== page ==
Mountain Valley Pipeline asks for another four years to complete the project | Local News
“Due to the ongoing litigation,” Mountain Valley wrote in a letter to FERC, it is requesting an extension to allow it to “work cooperatively with all affected stakeholders and permit agencies to complete construction and achieve final restoration.”
“Despite a continual barrage of attacks from Project opponents, Mountain Valley remains committed to completing this critical infrastructure project,” Matthew Eggerding, assistant general counsel for the company, wrote in the letter to FERC secretary Kimberly Bose.
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Although Mountain Valley is seeking another four years, spokeswomen Natalie Cox said that the joint venture of five energy companies still hopes the pipeline will be in service by late next year.
Opponents say time has already run out on a flawed concept. Construction of the buried 42-inch diameter pipe has marred scenic landscapes and clogged pristine streams with muddy runoff, they say, and its environmental footprint will only deepen when it begins to deliver natural gas that will help fuel a climate change crisis.
“This project is a dinosaur and should go extinct in 2022,” said David Sligh, conservation director of Wild Virginia.
When plans were first announced for the pipeline — which will run from northern West Virginia through the New River and Roanoke valleys to connect with an existing pipeline near the North Carolina line — the goal was to have it completed by the winter of 2018, at a cost of $3.7 billon.
The projected cost has now grown to $6.6 billon, and the expected completion date has been pushed back more than a half-dozen times.
With key permits thrown out by the 4th U.S. Circuit Court of Appeals, construction is currently stalled, with the exception of erosion control and stabilization of the pipeline’s 125-foot wide right of way. Mountain Valley is in the process of seeking renewed authorizations from several government agencies.
Despite the mounting problems, Mountain Valley indicated in its letter to FERC that it still has the support of its partners and investors.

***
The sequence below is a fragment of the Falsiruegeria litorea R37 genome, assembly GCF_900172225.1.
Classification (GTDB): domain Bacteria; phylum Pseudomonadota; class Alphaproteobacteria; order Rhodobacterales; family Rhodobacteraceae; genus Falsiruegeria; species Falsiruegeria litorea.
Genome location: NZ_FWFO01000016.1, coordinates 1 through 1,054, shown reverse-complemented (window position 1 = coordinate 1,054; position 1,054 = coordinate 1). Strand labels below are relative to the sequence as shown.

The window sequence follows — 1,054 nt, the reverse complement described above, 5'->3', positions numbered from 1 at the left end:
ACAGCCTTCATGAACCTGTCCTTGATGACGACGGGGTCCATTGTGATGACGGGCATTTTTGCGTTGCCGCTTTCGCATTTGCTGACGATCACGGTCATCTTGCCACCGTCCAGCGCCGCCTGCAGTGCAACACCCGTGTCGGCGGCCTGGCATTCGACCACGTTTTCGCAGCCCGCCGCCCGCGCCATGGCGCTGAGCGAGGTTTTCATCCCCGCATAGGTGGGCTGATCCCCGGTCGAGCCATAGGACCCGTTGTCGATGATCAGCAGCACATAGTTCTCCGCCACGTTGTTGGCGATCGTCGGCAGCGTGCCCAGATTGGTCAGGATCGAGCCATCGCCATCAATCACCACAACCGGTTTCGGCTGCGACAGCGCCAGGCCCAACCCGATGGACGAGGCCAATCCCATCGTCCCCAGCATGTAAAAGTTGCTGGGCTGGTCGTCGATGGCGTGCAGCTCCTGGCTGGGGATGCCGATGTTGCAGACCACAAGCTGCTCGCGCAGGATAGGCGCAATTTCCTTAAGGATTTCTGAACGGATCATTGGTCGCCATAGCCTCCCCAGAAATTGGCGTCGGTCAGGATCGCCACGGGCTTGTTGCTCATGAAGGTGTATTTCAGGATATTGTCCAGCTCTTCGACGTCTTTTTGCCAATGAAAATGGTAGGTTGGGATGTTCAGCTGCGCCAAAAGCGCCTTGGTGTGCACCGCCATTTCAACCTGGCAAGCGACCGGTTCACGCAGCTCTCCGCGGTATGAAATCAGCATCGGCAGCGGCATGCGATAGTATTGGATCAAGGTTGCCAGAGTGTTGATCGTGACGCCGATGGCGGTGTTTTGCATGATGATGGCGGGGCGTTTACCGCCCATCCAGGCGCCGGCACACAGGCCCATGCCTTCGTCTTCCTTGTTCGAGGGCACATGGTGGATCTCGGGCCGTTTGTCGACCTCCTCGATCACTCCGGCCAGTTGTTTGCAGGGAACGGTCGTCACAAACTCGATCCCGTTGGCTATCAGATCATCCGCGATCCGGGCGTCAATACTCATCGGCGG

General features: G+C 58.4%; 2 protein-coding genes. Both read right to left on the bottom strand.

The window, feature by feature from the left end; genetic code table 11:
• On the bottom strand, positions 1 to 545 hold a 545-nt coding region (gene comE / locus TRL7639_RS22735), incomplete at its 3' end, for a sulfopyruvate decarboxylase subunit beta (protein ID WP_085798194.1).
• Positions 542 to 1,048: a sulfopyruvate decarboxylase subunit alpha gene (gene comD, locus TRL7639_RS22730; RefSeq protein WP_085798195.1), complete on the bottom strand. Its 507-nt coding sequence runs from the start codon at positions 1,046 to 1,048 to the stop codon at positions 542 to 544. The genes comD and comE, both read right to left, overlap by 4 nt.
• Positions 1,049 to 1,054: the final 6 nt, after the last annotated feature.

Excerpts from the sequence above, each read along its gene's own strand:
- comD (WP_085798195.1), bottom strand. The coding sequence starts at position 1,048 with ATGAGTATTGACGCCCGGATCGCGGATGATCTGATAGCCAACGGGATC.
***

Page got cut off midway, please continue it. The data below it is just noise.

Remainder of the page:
A deadline extension from FERC would “provide necessary clarity and certainty to stakeholders” and benefit “the landowners, the environment, project shippers and end-users of natural gas,” the letter stated.
“In addition, the project remains fully subscribed under binding long-term agreements.”
FERC first approved the pipeline in 2017, finding there was a public need for the 2 billion cubic feet per day of natural gas that it would transport at high pressure. Mountain Valley was given a three-year certificate, which expired Oct. 13, 2020.
After lawsuits began to slow construction, the company was given another two years, which runs out in October. It asked FERC to rule on its second request to extend the deadline another four years by Aug 8. Similar delays have been approved for other natural gas projects, it said.
“Mountain Valley stands ready to complete the remaining construction as soon as practicable,” it said in the letter. The company says construction is 94% complete, although opponents dispute that figure and contend that an overly optimistic picture is being painted for regulators and investors.
“Mountain Valley Pipeline does not deserve another pass to harm the communities and water resources of Appalachia,” said Jessica Sims, Virginia field coordinator for Appalachian Voices, which has joined Wild Virginia and other groups in legal challenges.
“MVP’s request for a 4-year certificate extension runs counter to May 2022 statements from a major equity holder in the project, Equitrans, which touted project completion in 2023,” Sims said in a statement. “No matter how much time MVP asks for, it does not change the likelihood that the project can be built legally or safely, so FERC should deny this extension request.”
Mountain Valley counters that geo-political forces such as the war in Ukraine have only increased an existing demand for natural gas.
“As our nation transitions to a lower-carbon future, natural gas infrastructure will continue to play a critical role in transporting our abundant supply of domestically produced energy, supporting our current energy needs, and helping to solidify America’s energy independence,” Cox wrote in an email.
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